Leading the News
Audit Finds Security Problems With HealthCare.gov System.
The AP (9/25, Alonso-Zaldivar) reports that an audit (PDF) released by the HHS Office of Inspector General found that the Centers for Medicare and Medicaid Services stored personal data from HealthCare.gov customers “in a computer system with basic security flaws, according to an official audit that uncovered slipshod practices.” According to the AP, the Obama Administration “said it acted quickly to fix all the problems” with the $110-million Multidimensional Insurance Data Analytics System (MIDAS). Nonetheless, the “episode raises questions about the government’s ability to protect a vast new database at a time when cyberattacks are becoming bolder.”
The Hill (9/25, Williams) reports that the audit “found 135 database vulnerabilities — such as software bugs — 22 of which were classified as ‘high risk.’” While the MIDAS doesn’t handle medical records, “it does store names, Social Security numbers, addresses, passport numbers, and financial and employment information for exchange customers.”
The Washington Examiner (9/25) also reports the story.
Legislation and Policy
Top Senate Democrats Seek Repeal Of ACA’s “Cadillac Tax.”
McClatchy (9/25, Pugh) reports that Sen. Sherrod Brown (D-OH) and several other Senate Democrats on Thursday introduced a bill to repeal the Affordable Care Act’s “so-called ‘Cadillac Tax’” on high-cost health plans, saying the tax would harm working families and push employers to reduce benefits. In a move which McClatchy says “further solidified growing bipartisan opposition to the tax,” the bill was co-sponsored by Senate Democrats including Charles Schumer of New York, Patrick Leahy of Vermont, and Richard Blumenthal of Connecticut. The article notes the measure also calls for replacing the $98 billion in lost revenue from the tax.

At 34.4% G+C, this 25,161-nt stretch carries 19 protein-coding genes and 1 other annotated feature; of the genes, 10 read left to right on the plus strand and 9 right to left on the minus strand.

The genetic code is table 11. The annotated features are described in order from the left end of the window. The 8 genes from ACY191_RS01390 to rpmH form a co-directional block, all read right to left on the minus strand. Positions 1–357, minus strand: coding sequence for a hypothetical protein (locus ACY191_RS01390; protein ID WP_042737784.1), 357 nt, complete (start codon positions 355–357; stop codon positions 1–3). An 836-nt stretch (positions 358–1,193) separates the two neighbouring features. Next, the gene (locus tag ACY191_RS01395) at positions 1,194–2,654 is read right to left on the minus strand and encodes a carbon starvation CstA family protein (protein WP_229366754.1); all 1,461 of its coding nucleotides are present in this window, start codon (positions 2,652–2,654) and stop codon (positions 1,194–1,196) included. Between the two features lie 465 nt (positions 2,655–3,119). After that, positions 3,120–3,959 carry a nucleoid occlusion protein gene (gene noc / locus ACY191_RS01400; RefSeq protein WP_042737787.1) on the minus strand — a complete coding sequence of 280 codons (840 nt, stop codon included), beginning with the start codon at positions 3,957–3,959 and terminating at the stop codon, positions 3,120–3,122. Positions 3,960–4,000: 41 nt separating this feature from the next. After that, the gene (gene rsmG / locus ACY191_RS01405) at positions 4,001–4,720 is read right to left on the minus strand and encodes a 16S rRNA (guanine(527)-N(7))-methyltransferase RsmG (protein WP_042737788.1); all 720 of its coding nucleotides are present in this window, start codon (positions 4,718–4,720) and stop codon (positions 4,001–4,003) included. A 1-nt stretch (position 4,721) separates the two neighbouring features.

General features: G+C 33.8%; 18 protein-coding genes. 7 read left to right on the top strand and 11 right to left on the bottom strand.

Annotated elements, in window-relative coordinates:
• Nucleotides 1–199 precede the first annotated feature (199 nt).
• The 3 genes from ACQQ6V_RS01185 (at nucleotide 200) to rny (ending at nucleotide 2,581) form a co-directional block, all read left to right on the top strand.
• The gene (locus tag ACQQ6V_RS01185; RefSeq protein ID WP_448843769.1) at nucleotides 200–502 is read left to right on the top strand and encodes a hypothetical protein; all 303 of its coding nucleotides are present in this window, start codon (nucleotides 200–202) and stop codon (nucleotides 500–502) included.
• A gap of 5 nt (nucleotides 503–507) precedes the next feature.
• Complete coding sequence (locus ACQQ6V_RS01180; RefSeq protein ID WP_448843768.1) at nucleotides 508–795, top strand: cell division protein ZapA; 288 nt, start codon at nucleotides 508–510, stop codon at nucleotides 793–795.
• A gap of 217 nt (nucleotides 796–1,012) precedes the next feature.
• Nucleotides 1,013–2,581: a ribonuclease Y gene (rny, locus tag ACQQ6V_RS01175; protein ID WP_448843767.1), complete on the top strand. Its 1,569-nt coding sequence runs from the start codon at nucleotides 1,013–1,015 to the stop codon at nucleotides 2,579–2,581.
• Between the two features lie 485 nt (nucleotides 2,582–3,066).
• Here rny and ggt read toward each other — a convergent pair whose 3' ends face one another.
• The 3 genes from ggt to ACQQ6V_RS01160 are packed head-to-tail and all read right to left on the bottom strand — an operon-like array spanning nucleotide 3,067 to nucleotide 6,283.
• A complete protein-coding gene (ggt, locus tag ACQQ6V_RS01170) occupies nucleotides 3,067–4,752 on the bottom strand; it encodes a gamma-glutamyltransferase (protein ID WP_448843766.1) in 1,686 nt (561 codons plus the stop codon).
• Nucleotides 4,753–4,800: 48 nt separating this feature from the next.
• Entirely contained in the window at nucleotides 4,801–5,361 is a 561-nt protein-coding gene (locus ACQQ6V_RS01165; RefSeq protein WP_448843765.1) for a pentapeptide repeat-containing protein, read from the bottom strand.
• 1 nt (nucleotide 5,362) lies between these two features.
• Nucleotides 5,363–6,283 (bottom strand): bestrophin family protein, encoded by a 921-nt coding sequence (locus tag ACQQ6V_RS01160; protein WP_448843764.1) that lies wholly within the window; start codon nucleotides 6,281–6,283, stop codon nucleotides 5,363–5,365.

The Hill (9/25, Ferris) reports the bill is also co-sponsored by Democratic presidential candidate Sen. Bernie Sanders (I-VT). The Democrats’ “repeal push puts them in direct odds with President Obama, who has refused to budge on the much-maligned tax.” The Washington Examiner (9/25) also reports the story.
Meanwhile, Bloomberg BNA (9/25) reports in its “Pensions and Benefits Blog” that employers are hoping regulators will exclude health savings accounts (HSAs) “from the cost of coverage for purposes of calculating” the Cadillac tax. If they are excluded, employers would likely move toward HSAs and eliminate flexible spending accounts (FSAs), according to Alden J. Bianchi, a member at Mintz, Levin, Cohn, Ferris, Glovsky & Popeo PC in Boston.
Fiorina Expressed Support For Individual Mandate In 2013.
CNN (9/25, Moody) reports that Carly Fiorina, who has joined other Republican presidential candidates “in denouncing Obamacare, once backed an individual mandate to buy health insurance that could put her at odds with others in the GOP.” During a panel discussion on CNN’s “Crossfire” in 2013, Fiorina said she supports the idea of an individual mandate for health insurance. Asked to explain the two-year-old remarks this week, “a Fiorina campaign spokeswoman said she supports a mandate that would require high-deductible ‘catastrophic care’ insurance plans and use federal dollars to subsidize state-based high-risk pools to provide care for those who otherwise cannot afford it.” This differs from the ACA’s mandate, which demands that every American have comprehensive health coverage.